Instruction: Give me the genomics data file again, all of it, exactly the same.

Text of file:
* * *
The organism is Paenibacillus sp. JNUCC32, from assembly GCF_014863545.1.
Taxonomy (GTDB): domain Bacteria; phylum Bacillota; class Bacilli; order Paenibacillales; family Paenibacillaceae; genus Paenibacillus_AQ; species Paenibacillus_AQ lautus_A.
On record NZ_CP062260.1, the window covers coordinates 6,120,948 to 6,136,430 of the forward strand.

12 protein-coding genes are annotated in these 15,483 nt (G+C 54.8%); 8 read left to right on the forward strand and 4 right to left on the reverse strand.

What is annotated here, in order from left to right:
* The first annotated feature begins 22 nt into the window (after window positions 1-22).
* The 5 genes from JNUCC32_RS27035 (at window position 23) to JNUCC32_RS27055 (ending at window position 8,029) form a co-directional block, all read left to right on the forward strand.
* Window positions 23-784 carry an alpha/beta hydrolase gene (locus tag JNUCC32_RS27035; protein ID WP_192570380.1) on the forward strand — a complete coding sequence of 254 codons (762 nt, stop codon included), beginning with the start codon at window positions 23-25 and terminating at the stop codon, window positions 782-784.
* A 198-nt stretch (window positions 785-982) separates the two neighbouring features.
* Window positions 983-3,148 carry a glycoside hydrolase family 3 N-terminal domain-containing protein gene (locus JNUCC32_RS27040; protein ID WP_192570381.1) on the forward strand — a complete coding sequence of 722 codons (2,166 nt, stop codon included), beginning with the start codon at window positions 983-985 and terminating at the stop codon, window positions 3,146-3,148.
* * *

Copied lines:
The organism is Paenibacillus sp. JNUCC32, from assembly GCF_014863545.1.
Taxonomy (GTDB): domain Bacteria; phylum Bacillota; class Bacilli; order Paenibacillales; family Paenibacillaceae; genus Paenibacillus_AQ; species Paenibacillus_AQ lautus_A.
On record NZ_CP062260.1, the window covers coordinates 6,120,948 to 6,136,430 of the forward strand.

12 protein-coding genes are annotated in these 15,483 nt (G+C 54.8%); 8 read left to right on the forward strand and 4 right to left on the reverse strand.

What is annotated here, in order from left to right:
* The first annotated feature begins 22 nt into the window (after window positions 1-22).
* The 5 genes from JNUCC32_RS27035 (at window position 23) to JNUCC32_RS27055 (ending at window position 8,029) form a co-directional block, all read left to right on the forward strand.
* Window positions 23-784 carry an alpha/beta hydrolase gene (locus tag JNUCC32_RS27035; protein ID WP_192570380.1) on the forward strand — a complete coding sequence of 254 codons (762 nt, stop codon included), beginning with the start codon at window positions 23-25 and terminating at the stop codon, window positions 782-784.
* A 198-nt stretch (window positions 785-982) separates the two neighbouring features.
* Window positions 983-3,148 carry a glycoside hydrolase family 3 N-terminal domain-containing protein gene (locus JNUCC32_RS27040; protein ID WP_192570381.1) on the forward strand — a complete coding sequence of 722 codons (2,166 nt, stop codon included), beginning with the start codon at window positions 983-985 and terminating at the stop codon, window positions 3,146-3,148.